Sri Lanka: The war is over but my war with technology has just begun as my iPhone is dying

Beautiful beaches and people in Sri Lanka. But first, I must wait for my iPhone.
Beautiful beaches and people in Sri Lanka. But first, I must wait for my iPhone.
Tea picker
COLOMBO, Sri Lanka — I’ve got a new travel tale from hell to add to my long list. It’s not like getting typhoid in Northern Thailand or getting stuck in an underwater cave in Australia. But in a way, it’s just as scary. And I have the perfect photo to go with it. It’ll be a shot of me, in baggy purple cargo shorts and a sweat-stained maroon Italian shirt, sitting at the end of a long, narrow, steamy corridor in the bowels of a grimy, multi-level electronics complex in Sri Lanka. My chin will be resting on my hand while an open pipe methodically drips questionable water on my back. Meanwhile, two Sri Lankan men will be behind a glass counter frantically waving instruments like medieval weapons.

My iPhone4s is about to be given its last rites. It has been with me for only 2 1/2 years. I’ve used it to shoot pictures from Bali to Bratislava. I wrote postcards from Playa del Carmen to Prague off addresses stored in there. I organized my life in its calendar, losing the dates more than once, crying in anguish more than twice.

It’s about dead. Sri Lankan technicians are working on it. They told me to call them in the morning. I’m surprised they didn’t ask me to take two pills first.

As I embark on a dream month-long journey to Sri Lanka and India, Sri Lanka is six years removed from the longest war in Asian history. People are smiling again. The roads are safe again. India’s economy is booming and I am headed to Kerala, the sliver of a state that hugs India’s southwest corner and is the most educated, safest and least densely populated state in the country.

Yet I am faced with no Internet, no Facebook photos, no Whatsapp. The prospects are numbing. I have become so modernized, so chained to my iPhone, it’s like losing my backpack or passport. How will I survive?

Today was one of the most exasperating days I’ve ever had overseas. Every once in a while the travel gods get pissed off, point to someone and, in the immortal chant of the famed international running group, the Hash House Harriers, say, “HIM! HIM! FUCK HIM!” This time they fucked me.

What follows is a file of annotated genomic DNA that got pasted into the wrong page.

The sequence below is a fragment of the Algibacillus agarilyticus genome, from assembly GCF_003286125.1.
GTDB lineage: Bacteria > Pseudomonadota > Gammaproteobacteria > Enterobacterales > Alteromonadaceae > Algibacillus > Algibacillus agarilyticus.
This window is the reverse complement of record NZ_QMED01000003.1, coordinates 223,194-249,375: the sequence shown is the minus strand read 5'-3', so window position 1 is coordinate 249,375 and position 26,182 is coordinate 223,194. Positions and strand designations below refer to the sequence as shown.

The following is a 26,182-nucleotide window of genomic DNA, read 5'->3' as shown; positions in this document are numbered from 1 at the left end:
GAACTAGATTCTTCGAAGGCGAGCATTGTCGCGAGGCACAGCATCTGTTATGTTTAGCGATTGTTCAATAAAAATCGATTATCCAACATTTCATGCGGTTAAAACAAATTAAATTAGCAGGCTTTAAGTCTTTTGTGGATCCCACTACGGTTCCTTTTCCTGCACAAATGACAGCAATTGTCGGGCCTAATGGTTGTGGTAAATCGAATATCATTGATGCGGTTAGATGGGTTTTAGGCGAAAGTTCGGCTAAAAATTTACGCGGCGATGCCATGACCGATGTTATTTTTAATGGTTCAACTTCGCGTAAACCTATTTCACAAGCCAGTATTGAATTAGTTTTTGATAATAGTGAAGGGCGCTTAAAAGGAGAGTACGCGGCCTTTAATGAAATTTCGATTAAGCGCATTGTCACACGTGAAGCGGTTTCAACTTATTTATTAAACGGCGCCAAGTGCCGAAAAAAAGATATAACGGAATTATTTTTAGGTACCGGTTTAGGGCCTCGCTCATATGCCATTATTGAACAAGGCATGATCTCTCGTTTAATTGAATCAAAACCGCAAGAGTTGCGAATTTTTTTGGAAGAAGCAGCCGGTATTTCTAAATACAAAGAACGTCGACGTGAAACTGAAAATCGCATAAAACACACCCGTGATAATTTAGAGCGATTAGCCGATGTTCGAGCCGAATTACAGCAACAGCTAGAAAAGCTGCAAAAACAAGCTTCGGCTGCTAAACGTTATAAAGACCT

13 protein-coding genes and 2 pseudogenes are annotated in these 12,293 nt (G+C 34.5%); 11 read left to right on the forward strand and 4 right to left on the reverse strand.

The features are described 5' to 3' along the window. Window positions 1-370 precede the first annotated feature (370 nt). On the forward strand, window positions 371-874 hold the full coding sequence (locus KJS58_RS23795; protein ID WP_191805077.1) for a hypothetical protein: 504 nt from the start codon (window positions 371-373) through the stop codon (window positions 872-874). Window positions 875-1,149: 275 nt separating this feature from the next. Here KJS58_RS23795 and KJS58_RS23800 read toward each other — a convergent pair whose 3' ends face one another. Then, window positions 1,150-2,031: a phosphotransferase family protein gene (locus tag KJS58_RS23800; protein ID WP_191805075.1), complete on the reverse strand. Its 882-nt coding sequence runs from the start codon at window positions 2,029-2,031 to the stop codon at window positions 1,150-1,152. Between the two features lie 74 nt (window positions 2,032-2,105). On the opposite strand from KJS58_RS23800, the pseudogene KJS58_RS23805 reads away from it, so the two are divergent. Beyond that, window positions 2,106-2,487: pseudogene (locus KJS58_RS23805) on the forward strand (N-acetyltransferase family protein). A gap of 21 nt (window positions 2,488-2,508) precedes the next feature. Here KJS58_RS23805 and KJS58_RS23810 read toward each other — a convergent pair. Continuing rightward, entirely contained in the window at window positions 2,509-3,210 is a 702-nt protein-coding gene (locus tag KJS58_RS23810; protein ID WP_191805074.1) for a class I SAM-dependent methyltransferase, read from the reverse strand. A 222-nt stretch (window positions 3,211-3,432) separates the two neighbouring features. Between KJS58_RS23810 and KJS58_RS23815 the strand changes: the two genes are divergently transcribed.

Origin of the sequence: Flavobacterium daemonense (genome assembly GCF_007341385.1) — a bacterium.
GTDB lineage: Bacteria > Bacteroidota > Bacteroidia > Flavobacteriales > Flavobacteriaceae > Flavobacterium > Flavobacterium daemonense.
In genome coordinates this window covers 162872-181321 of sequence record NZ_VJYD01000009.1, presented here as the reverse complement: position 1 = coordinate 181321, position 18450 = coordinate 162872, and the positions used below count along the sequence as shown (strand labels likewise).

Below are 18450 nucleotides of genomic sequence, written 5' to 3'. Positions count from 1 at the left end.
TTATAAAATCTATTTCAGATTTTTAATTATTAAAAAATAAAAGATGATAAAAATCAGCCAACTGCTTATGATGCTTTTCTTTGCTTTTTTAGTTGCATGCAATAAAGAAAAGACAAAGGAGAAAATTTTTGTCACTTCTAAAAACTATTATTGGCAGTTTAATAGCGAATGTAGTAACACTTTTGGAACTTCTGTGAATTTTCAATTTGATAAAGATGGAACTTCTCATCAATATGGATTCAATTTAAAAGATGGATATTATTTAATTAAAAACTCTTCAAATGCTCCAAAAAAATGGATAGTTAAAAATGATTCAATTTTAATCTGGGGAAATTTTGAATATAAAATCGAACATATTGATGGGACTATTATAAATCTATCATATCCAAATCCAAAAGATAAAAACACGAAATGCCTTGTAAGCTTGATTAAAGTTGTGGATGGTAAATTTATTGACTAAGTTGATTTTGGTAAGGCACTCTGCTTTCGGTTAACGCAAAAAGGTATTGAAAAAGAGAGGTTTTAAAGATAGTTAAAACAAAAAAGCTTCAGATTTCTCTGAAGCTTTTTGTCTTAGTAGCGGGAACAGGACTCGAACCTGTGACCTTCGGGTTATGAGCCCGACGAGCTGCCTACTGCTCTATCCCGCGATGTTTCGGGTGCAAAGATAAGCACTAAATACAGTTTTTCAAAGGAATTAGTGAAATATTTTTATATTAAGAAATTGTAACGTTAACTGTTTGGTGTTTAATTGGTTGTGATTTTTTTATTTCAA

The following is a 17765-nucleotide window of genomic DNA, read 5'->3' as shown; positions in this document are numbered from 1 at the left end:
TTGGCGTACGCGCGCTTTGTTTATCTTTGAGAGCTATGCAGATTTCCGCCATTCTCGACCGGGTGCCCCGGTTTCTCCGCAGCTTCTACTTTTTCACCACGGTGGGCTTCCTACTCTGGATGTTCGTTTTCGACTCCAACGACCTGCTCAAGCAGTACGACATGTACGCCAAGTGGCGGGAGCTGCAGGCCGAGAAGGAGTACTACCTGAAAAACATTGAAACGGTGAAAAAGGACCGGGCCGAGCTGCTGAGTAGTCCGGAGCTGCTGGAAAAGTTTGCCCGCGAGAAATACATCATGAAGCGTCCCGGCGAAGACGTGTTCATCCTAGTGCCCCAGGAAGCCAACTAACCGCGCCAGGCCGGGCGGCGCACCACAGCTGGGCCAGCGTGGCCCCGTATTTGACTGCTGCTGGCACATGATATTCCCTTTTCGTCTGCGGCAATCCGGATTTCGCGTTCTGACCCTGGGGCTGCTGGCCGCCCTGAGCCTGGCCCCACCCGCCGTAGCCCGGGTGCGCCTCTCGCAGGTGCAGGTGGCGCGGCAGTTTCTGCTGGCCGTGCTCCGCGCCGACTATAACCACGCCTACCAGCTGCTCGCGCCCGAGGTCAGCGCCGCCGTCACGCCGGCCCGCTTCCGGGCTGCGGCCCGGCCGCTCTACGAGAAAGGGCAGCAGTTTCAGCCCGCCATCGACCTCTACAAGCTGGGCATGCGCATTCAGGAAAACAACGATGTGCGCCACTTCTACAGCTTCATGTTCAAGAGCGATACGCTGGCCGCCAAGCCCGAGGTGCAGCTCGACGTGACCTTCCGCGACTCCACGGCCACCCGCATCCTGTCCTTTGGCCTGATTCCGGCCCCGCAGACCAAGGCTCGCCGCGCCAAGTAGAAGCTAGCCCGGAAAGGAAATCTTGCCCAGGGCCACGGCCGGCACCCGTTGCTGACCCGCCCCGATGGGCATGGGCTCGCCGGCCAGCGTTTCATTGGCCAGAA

The tuktuk, my main mode of transportation for the next month.
The tuktuk, my main mode of transportation for the next month.

The day started so innocently. I had a simple task: Get a converter plug for my American iPhone charger in Colombo, Sri Lanka’s seaside capital. I took a tuktuk, a motor scooter with a covered two-seat carriage in the back. They are as common in Asia as rice and just as cheap. This one took me into Pettah, the heart of Colombo’s cheap, gritty commercial maze. First Cross Street is a dusty, steaming road lined with nothing but electronics. Lamps. Cell phones. Watches. And converter plugs. They’re in big baskets along the side and I stopped at the first one I saw. I found one with Sri Lanka’s three round triangular holes and took another tuktuk back to my hotel. So far, this is easy.

Too bad it didn’t work. It wouldn’t pick up the charge. The little charger symbol indicating “charging” was nowhere to be seen. I went back to the same area and a converter plug salesman directed me to Colombo Telecom. About 50 meters down the road stood a big sign with a pretty smiling lady on it. This looked like a serious cell phone store. I precariously dodged the thousands of tuktuks, pedestrians flapping their flipflops and cracked sidewalks to get inside a cool air-conditioned room.